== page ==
What is the Mirai?
The Mirai is Toyota‘s first ever hydrogen fuel cell vehicle, also representing the first fuel cell vehicle produced in the mass market. Fueled entirely by hydrogen gas stored in an impact resistant and bulletproof fuel tank, the Mirai combines oxygen from the atmosphere with hydrogen from its tank to produce safe, clean electric power.
But the Mirai isn’t a typical car. Instead, it’s a fuel-cell vehicle, a kind of eco-friendly car that’s been talked about for years but is rarely seen on regular roads.
Fuel cells are devices that use a chemical reaction to strip electrons from the hydrogen in some kind of fuel to create electricity. Because the only thing fuel cells emit is water, they’ve been touted for the past 20 years or so as an ideal eco-friendly technology to replace gasoline-powered internal combustion engines in cars.
But the hydrogen highway is starting to see new life, at least in California. Consumers can now fuel up at some 20 hydrogen stations around the state, mostly clustered in the Bay Area and Los Angeles.
The Mirai, which first went on sale last fall, is one of the first of this new generation of fuel-cell vehicles.
What’s striking about the Mirai is just how normal it seems. The first generations of Prius stood out because they looked different from other cars on the road. When it debuted, Tesla’s Model S wowed drivers with its sudden acceleration and futuristic features like pop-out door handles and a jumbo center-console screen.
The Mirai has nothing like that. Except for a small “fuel cell” badge on its side, there’s nothing on the outside and little on the inside that marks it as special. For the most part, it looks, feels and drives like a midsize sedan.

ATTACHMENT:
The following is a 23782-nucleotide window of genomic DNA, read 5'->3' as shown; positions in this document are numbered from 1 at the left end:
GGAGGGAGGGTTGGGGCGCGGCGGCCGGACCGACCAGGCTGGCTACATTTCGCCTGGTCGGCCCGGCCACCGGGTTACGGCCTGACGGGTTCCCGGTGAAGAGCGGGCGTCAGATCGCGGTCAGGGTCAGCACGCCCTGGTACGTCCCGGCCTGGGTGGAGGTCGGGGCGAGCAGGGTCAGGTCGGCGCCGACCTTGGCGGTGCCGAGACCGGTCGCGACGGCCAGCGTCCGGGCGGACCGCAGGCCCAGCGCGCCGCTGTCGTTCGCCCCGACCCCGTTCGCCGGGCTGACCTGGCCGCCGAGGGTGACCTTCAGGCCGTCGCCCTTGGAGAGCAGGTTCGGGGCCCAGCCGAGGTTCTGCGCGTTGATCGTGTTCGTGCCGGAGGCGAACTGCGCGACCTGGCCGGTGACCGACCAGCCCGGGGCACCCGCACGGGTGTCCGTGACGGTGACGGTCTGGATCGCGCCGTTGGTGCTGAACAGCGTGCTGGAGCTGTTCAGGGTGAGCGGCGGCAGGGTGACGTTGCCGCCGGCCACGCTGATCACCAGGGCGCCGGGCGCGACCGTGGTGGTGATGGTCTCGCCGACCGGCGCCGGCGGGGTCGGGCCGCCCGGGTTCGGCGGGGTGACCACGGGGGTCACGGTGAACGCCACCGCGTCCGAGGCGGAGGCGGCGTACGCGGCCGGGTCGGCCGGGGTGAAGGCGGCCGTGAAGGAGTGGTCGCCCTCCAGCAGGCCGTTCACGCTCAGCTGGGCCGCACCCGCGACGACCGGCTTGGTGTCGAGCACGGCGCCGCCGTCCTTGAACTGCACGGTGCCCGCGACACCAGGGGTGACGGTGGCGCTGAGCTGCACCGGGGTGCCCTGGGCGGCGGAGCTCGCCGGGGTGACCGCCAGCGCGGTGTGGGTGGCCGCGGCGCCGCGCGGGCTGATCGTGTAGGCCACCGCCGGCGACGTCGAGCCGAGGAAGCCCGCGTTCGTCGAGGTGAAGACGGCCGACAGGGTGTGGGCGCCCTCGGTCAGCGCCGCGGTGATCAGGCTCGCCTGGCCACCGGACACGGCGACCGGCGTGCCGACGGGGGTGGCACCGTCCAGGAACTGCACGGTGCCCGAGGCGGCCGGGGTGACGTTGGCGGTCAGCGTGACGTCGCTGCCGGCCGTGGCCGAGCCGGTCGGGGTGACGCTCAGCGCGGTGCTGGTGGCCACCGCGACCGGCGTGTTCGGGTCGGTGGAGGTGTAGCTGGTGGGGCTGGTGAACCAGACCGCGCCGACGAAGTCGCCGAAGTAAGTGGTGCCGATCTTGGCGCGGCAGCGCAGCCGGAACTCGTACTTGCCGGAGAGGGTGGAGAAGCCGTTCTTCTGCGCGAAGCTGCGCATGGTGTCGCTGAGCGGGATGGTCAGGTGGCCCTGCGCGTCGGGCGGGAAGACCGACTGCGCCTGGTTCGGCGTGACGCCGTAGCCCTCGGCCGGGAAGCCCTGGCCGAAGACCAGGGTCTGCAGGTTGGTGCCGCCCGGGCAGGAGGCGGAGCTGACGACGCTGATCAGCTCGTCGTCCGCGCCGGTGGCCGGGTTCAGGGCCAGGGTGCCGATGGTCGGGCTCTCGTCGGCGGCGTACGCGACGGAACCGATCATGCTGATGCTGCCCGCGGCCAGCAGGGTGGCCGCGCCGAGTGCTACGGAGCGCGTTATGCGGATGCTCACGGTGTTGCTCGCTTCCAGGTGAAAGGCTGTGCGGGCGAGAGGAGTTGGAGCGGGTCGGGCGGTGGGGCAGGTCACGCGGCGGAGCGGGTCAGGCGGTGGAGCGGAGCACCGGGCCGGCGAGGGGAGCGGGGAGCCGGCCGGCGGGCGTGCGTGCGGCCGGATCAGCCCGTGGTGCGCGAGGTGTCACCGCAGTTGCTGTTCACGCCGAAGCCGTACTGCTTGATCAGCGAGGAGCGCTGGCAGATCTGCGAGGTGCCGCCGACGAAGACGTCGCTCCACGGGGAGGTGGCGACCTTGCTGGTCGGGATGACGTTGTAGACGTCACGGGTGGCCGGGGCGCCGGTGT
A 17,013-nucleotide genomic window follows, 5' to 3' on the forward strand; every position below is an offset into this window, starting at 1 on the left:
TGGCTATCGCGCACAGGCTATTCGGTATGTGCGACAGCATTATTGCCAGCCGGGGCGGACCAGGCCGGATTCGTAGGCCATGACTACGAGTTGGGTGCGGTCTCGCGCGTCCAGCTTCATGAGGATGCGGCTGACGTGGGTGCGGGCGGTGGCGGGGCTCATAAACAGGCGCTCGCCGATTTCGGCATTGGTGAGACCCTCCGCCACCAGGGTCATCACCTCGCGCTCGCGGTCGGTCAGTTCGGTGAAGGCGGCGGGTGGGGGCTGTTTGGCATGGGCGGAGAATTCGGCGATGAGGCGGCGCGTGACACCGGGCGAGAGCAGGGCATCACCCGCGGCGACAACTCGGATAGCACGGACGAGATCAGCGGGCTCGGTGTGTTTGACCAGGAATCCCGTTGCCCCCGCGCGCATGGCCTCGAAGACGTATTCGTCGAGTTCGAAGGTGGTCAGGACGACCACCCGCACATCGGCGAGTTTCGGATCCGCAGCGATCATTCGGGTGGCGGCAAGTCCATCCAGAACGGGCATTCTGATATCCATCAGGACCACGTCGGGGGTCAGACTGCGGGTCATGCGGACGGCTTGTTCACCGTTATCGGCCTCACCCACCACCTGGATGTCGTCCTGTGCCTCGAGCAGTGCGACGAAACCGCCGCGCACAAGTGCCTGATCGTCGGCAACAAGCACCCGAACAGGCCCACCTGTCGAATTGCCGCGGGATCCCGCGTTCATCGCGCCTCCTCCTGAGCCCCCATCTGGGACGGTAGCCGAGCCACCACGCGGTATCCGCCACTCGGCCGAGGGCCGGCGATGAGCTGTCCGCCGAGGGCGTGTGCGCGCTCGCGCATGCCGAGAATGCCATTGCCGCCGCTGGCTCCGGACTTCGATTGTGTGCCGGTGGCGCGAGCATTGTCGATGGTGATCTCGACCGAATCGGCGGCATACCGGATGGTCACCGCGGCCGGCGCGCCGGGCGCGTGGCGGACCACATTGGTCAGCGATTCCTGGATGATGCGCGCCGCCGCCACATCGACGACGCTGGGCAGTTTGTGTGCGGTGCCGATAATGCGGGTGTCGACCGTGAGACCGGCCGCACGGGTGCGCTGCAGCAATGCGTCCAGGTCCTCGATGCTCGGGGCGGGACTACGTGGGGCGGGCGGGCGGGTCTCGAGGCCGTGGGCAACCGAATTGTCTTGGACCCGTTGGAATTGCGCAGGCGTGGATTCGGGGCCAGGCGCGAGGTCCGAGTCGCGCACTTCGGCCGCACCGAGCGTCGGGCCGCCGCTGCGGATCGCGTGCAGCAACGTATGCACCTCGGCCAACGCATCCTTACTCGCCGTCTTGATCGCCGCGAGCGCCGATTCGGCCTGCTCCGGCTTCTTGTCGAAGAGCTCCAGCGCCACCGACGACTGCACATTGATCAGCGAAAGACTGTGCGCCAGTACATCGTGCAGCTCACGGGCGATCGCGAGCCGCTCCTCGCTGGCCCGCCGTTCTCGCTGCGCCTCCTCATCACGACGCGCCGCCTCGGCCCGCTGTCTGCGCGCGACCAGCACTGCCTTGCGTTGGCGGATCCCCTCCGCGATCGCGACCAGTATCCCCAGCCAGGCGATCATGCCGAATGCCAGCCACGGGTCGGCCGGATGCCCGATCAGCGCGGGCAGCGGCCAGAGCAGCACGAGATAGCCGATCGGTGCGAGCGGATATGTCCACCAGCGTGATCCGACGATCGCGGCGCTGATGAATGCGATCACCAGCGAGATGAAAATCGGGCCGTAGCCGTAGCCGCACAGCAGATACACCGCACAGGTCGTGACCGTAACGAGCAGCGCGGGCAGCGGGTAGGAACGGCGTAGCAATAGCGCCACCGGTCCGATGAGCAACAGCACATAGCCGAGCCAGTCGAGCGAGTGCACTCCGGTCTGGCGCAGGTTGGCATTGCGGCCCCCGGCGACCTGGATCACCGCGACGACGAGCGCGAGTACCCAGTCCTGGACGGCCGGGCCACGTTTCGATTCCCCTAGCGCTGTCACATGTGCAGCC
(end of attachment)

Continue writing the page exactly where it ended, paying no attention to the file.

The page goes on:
That’s not necessarily bad. To attract mainstream shoppers, it’s probably not a bad idea to have a car that seems a lot like what they currently drive. And the Mirai does offer some advantages over other varieties of eco-friendly vehicles.
With its 151-horsepower electric motor, the Mirai feels peppy compared with Prius. And the Mirai is wider than Prius and feels roomier on the inside.
As with other electric vehicles, the Mirai doesn’t directly contribute to greenhouse gases. Although most hydrogen is produced from fossil fuels, experts estimate that even when it is, a fuel-cell vehicle is better for the environment than burning gasoline.
The Mirai will go about 312 miles before it runs out of hydrogen.
That’s a similar range to the Model S and much farther than most other battery-powered electric vehicles. But it takes much less time to refuel the Mirai than to charge up a battery-powered car. You can fill its hydrogen tanks in about five minutes; even with a high-powered supercharger, it takes about six times as long to only partially recharge a Model S.
But this is still an early effort when it comes to fuel-cell cars. And the Mirai, as much as it may resemble a regular car, comes up short in significant ways.
For one thing, with a more than $57,000 sticker price, it’s pricey. Federal and state tax rebates can bring the price down by about $13,000, but that’s still far above the average car price.
In California, car manufacturers are throwing in three years of hydrogen fuel with each purchase or lease of a fuel-cell car. But after that, drivers will have to pay for it, and it’s not cheap. Right now, it costs about $14 a kilogram. With 5-kilogram total capacity in the Mirai, that’s a $70 cost every time you fill up, which is right up there with a gas-guzzling S
Even with the growing number of hydrogen stations, they still can be hard to find and fairly inconvenient.
A related problem is that the Mirai’s hydrogen tanks and batteries significantly curtail its usable space. Unlike similar-size cars, the Mirai seats only four people; instead of a fifth seat in the back, it has an armrest. And its trunk space is noticeably smaller than that of comparable cars.
Meanwhile, the infotainment system in the Mirai The menu options are confusing, and it doesn’t support Apple’s CarPlay or Android Auto.
I’m excited about the potential for fuel-cell cars and thrilled that cars like the Mirai are finally hitting the road. But if the Mirai is any indication, they still have some miles to go before they’ll have mainstream appeal.